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How To Choose a Laptop for Stock Trading

Read Best Laptops for Stock Trading to find out outstanding laptops available within the different price ranges.

Dual monitor laptop for stock tradingThe reliability and stability of modern laptops are so impressive that it is no surprise that many active stock traders are ditching their desktops and solely using mobile workstations, like the HP EliteBook 8730w or Toshiba Tecra A11, as their primary trading computers. These machines are left on virtually 24 hours a day so they must be able to withstand a lot of punishment. Of course, the other reason many traders use laptops for trading is for their mobility, especially when they have to monitor and trade the markets while on vacation or on a business trip.

Buy Reputable Laptop Brands

It is vital, when buying a laptop for trading stocks, to get it from reputable manufacturers like HP, Lenovo, Toshiba or Dell, to name a few. It is illogical to skimp on a few bucks on an inferior product only to have it cost you thousands of dollars during a system crash or malfunction. As much as possible, insist on a 3-year warranty for peace of mind as it is very expensive to replace a dead LCD screen or repair a laptop which is no longer under warranty. One of the best places to get great deals on quality laptops is at Newegg.

Choice of CPU

The current generation of multi core 64-bit CPUs like the mobile Core i3, i5 and i7 or the slightly older Core 2 Duo, Core 2 Quad and Core 2 Extreme CPUs are powerful enough to handily run any trading or financial related applications like Tradestation, Neoticker or WealthLab with relative ease. Even an entry level Core 2 Duo CPU like the P8400 will more than suffice for trading stocks and shares and running technical analysis programs.

How much RAM is enough?

This is one area where you should max it out and get as much RAM as your budget and system allow. The bare minimum for a smooth and stable experience is 2GB running on a 32-bit Operating System like Windows XP Professional. If running on 32-bit Vista, you should have at least 3GB, but preferably 4GB. Anything above 4GB of RAM, you will need to upgrade to a 64-bit OS like Windows XP 64, Vista 64 or the latest Windows 7 64-bit to fully utilize the extra RAM (read Windows 7 on a Trading PC). Multi-tasking various applications will be greatly improved on a 64-bit OS with sufficient RAM.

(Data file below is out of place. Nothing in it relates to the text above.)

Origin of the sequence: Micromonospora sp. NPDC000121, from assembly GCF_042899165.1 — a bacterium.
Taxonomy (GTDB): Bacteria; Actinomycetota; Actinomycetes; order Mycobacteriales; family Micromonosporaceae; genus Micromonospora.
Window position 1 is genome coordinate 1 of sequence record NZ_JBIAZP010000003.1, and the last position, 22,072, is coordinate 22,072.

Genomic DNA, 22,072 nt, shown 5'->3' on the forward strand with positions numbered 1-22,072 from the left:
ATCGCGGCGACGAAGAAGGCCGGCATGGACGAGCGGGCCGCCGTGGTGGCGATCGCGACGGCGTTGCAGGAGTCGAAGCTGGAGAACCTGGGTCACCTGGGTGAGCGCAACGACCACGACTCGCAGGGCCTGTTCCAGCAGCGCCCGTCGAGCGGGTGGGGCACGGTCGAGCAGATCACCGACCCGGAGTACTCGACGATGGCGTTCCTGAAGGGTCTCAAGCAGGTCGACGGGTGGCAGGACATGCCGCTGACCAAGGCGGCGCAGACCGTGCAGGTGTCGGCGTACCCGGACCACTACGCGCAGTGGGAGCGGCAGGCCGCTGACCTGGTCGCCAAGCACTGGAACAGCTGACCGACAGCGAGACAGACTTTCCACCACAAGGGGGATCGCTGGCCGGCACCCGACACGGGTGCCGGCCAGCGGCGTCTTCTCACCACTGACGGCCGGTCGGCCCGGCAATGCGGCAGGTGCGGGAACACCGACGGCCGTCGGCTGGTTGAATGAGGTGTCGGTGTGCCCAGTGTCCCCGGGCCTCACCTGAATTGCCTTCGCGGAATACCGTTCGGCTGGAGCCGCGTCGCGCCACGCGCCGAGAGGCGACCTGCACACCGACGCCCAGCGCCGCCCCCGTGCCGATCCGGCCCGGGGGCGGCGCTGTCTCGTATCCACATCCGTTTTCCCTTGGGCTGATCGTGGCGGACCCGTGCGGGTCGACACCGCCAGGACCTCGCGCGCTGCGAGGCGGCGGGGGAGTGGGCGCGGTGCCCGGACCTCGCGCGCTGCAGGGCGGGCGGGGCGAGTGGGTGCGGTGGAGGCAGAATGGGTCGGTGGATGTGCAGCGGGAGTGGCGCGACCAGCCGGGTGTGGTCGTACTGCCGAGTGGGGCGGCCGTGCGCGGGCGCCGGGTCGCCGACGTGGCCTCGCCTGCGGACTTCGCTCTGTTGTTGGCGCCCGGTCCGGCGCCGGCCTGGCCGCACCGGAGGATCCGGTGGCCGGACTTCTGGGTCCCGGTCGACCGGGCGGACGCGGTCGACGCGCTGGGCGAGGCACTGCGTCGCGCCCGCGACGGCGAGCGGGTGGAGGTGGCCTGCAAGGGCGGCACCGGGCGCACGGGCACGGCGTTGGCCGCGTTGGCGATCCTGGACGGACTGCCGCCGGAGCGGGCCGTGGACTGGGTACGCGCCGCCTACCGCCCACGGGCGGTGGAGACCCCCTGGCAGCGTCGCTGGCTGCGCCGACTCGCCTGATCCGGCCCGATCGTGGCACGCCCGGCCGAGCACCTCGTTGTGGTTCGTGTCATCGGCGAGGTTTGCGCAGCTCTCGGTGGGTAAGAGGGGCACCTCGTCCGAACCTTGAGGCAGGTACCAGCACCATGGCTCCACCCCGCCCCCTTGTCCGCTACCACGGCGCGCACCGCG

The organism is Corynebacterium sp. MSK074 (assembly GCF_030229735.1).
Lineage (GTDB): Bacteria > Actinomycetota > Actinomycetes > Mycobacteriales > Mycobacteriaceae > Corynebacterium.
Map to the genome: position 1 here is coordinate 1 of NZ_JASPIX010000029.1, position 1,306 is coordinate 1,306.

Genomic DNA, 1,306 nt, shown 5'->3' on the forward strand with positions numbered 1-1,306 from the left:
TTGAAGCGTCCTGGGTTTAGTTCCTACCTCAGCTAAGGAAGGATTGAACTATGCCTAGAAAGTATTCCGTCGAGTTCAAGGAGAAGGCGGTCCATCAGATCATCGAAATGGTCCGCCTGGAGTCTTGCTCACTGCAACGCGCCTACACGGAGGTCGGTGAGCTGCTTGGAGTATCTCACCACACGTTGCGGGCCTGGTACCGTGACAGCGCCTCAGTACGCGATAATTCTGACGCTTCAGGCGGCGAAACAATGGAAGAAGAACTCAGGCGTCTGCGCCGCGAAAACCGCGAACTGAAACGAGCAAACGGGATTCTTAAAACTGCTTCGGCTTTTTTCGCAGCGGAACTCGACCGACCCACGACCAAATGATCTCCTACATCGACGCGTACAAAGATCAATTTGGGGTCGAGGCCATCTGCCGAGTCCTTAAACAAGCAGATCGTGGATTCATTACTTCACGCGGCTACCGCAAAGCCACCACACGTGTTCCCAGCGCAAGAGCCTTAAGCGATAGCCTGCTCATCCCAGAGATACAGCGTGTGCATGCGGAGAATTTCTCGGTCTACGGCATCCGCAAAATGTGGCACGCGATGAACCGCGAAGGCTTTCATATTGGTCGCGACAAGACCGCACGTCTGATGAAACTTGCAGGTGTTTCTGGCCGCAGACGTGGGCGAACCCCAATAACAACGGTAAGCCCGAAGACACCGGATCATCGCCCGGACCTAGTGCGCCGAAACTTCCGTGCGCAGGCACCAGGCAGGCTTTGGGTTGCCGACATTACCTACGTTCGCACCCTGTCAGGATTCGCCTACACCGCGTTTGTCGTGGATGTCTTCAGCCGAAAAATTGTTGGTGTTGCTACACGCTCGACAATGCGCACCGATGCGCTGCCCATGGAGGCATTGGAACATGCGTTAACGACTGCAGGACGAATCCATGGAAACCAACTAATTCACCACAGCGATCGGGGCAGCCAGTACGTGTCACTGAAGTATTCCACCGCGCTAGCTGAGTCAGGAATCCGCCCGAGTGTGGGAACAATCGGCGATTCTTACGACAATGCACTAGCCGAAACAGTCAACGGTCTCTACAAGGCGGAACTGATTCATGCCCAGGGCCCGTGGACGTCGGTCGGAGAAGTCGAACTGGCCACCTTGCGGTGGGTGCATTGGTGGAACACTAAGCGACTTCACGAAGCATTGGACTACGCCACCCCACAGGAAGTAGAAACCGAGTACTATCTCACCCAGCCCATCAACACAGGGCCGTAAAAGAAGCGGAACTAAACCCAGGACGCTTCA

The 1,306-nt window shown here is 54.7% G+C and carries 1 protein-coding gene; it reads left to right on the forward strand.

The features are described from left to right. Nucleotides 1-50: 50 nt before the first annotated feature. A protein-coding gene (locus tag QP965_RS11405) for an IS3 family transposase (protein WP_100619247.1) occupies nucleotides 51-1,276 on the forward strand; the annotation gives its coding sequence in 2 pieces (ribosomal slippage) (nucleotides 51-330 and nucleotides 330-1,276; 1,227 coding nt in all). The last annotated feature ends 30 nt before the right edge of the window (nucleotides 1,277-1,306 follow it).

Graphics Card for Multi-Monitor Capability

Most entry level laptops will be equipped with integrated graphics adapters like the Intel GMA 4500MHD, which are generally adequate for displaying 2D financial data and stock charts and basic 3D gaming. The higher end laptops will normally be equipped with discrete graphics adapters like the ATI Mobility Radeon 3000/4000 series or the Nvidia Quadro NVS series. These discrete graphics cards will give a smoother and more efficient experience, especially when using dual monitors and also the ability to drive higher resolutions e.g. 1920 x 1200 or higher in analog mode. Read Multi-monitors for Laptops for more information on external multimonitor capabilities.

Display Screen Size

The choice of screen size depends on how much mobility is desired. 14 and 15 inch models will be good for travelling while the 17 inch ones will be ideal as desktop replacements. If possible, go for LED backlit displays as they are mercury-free and above all, generate 25% brighter displays, boast crisper colors and consume less power than conventional CCFL displays.

Battery Life

An average battery life of about 4 hours should suffice for most trading needs as almost all of the time during trading hours, the computer is expected to be plugged into a power source for greater reliability and performance. It is important to always keep the battery connected to the laptop as it will act as an Uninteruptible Power Supply (UPS) in cases of sudden power failure.

Hard Drives

Although an 80GB 5400rpm hard drive will more than suffice, it is recommended to go for the faster 7200rpm ones and if possible ramp up the capacity to 160GB or more. Solid State Drives (SSDs) will be ideal for a laptop but the prices are currently still too high to be cost effective. Some of the higher end models include accelerometers within the laptop to protect the hard drive in cases where it detects a sudden drop from height. Also useful for traders is the option for a second hard drive so that backup solutions such as RAID 1 can be readily implemented. In such cases, recovery from a hard drive failure can be made very fast and painless by just inserting a new hard drive to replace the failed one and the RAID 1 solution will recover and restore all your data within minutes.

Conclusion

The primary job of a stock trader is to make money trading the markets. Getting sidetracked by hardware issues that may potentially cost a lot of money, can easily be prevented by choosing a reliable and stable laptop from a reputable manufacturer like Dell, Lenovo, Toshiba or HP. Read Best Laptop for Stock Trading to find out outstanding laptops available within the different price ranges.

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